the orange batter spread on top of the piped design

Place the tray in your pre-heated oven and bake for 12-14 minutes until the cake is springy and just barely starting to brown at the edges. At this point you’ll be thinking to yourself: “I’m almost done! The worst is over!”.

Ha. No.

While the cake is in the oven, grab a clean tea towel, lay it flat on the counter, and generously dust it with icing sugar.

a tea towel, laid out on the counter, dusted with icing sugar

When the cake is done baking, you’re going to want to flip it onto another sheet of parchment. I found it worked well to lay a piece of parchment on top of the baked cake, along with an upside down cooling rack. Then I flipped the whole tray together. Kind of like what you would do when flipping an upside down cake.

the flipped cake with the parchment paper still attached

After flipping the cake, carefully remove the parchment paper that the cake was baked on. This is the big reveal moment, where you’ll realize whether your design was an epic win or an epic fail. I’ll leave it for you to decide whether or not you want to take another shot of something stiff and strong at this point.

baked cake, with the parchment paper peeled off, revealing the design of the ghosts and stars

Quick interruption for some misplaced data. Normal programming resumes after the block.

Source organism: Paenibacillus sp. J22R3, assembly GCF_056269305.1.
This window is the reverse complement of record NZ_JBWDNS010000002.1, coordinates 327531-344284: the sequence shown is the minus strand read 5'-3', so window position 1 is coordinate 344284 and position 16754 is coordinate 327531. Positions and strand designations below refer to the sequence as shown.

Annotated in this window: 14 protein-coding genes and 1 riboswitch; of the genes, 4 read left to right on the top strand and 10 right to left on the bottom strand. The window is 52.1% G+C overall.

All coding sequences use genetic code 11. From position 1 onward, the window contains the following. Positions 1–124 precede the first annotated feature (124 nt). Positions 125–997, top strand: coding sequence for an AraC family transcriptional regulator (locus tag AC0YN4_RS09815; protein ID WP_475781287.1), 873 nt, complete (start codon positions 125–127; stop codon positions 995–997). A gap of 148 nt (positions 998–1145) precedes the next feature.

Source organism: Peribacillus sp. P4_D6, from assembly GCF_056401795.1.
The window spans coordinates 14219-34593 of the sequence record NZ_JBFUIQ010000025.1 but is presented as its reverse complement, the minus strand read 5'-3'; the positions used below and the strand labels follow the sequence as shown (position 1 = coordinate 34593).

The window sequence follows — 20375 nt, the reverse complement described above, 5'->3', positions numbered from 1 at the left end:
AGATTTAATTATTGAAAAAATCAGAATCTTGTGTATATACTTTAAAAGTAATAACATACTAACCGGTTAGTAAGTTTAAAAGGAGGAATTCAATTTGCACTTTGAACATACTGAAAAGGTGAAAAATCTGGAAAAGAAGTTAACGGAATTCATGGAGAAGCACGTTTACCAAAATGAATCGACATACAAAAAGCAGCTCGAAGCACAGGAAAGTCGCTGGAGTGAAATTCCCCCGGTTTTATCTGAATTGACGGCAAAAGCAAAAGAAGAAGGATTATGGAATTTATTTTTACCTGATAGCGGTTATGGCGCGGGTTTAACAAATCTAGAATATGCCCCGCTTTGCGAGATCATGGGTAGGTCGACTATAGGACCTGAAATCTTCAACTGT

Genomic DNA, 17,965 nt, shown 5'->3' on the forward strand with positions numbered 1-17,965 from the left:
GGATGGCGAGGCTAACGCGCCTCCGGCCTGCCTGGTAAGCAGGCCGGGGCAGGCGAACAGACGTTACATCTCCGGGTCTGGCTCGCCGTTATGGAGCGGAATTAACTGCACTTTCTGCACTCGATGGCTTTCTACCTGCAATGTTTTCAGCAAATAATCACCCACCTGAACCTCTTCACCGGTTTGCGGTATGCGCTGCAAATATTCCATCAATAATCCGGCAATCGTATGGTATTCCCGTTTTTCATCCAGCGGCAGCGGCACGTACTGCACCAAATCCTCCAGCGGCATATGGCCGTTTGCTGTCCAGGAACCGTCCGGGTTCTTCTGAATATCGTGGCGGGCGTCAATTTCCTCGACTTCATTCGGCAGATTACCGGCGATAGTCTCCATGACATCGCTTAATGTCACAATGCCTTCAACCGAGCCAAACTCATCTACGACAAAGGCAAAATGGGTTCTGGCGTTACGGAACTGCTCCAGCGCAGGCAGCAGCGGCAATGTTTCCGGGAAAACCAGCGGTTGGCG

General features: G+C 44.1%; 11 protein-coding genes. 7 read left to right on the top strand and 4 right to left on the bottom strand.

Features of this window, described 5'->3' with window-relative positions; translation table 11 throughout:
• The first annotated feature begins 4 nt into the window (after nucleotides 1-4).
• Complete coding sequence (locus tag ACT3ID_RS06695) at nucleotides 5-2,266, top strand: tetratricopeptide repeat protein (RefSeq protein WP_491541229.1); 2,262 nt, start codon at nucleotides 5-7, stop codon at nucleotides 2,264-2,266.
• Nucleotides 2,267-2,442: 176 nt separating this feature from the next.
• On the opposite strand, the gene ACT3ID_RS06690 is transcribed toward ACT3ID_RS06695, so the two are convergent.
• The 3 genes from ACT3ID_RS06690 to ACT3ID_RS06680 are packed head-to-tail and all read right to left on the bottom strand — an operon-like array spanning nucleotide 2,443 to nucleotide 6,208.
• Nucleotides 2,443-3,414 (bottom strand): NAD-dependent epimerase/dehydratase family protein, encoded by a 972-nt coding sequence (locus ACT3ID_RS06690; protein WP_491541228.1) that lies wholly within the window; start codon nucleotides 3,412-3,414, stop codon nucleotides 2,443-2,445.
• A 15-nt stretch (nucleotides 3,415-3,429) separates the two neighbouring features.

Now it’s time for another cake flip. Place your cake DESIGN SIDE DOWN onto your icing sugar dusted tea towel.

the cake, flipped with the design facing down, laid out on the icing sugar coated tea towel

Roll the cake, along with the tea towel, into a log. In case you’re second guessing yourself, yes the tea towel should be rolled in between the cake, not just wrapped around the outside of the cake.

the cake rolled up into the tea towel

Let the cake cool completely in its wrapped up state for about an hour.

Now it’s time to start on the filling. (Honestly, just re-telling this process is wearing me out…are you feeling as exhausted as I am right now?)

In the bowl of a stand mixer, fitted with a whisk attachment, whisk a 3/4 cup of cold whipping cream until it thickens to soft folds.

whipping cream whipped until soft peaks form

Add a 3/4 cup of icing sugar to the cream and continue to whisk until it forms medium-stiff peaks.

the whipping cream, whipped to medium-stiff peaks

In a large bowl, stir together a 1/2 cup of mascarpone cheese with a pinch of salt and splash of cream.

mascarpone cheese mixed in a bowl with a pinch of salt and a splash of whipping cream

Add about 1/2 of the whipped cream to the bowl with the mascarpone and fold it in until combined. Add the reaming half the cream and fold in until fully incorporated.